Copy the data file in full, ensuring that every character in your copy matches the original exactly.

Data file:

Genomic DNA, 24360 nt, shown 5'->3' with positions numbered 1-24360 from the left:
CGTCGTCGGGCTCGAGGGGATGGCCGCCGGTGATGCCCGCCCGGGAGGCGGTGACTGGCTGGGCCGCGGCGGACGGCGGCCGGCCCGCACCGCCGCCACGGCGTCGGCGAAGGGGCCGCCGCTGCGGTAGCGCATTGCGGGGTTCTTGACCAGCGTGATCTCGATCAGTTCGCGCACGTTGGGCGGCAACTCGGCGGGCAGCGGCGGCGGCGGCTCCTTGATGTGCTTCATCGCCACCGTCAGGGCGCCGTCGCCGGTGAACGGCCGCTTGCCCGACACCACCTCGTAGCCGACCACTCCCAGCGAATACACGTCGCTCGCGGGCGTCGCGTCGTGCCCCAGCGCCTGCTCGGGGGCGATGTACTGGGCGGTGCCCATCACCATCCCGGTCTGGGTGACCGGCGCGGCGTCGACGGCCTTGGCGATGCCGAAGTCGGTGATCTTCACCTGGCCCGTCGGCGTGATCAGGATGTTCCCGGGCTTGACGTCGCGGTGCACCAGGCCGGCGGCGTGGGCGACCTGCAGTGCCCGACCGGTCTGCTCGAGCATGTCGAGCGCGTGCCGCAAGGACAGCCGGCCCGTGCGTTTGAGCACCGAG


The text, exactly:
Genomic DNA, 24360 nt, shown 5'->3' with positions numbered 1-24360 from the left:
CGTCGTCGGGCTCGAGGGGATGGCCGCCGGTGATGCCCGCCCGGGAGGCGGTGACTGGCTGGGCCGCGGCGGACGGCGGCCGGCCCGCACCGCCGCCACGGCGTCGGCGAAGGGGCCGCCGCTGCGGTAGCGCATTGCGGGGTTCTTGACCAGCGTGATCTCGATCAGTTCGCGCACGTTGGGCGGCAACTCGGCGGGCAGCGGCGGCGGCGGCTCCTTGATGTGCTTCATCGCCACCGTCAGGGCGCCGTCGCCGGTGAACGGCCGCTTGCCCGACACCACCTCGTAGCCGACCACTCCCAGCGAATACACGTCGCTCGCGGGCGTCGCGTCGTGCCCCAGCGCCTGCTCGGGGGCGATGTACTGGGCGGTGCCCATCACCATCCCGGTCTGGGTGACCGGCGCGGCGTCGACGGCCTTGGCGATGCCGAAGTCGGTGATCTTCACCTGGCCCGTCGGCGTGATCAGGATGTTCCCGGGCTTGACGTCGCGGTGCACCAGGCCGGCGGCGTGGGCGACCTGCAGTGCCCGACCGGTCTGCTCGAGCATGTCGAGCGCGTGCCGCAAGGACAGCCGGCCCGTGCGTTTGAGCACCGAG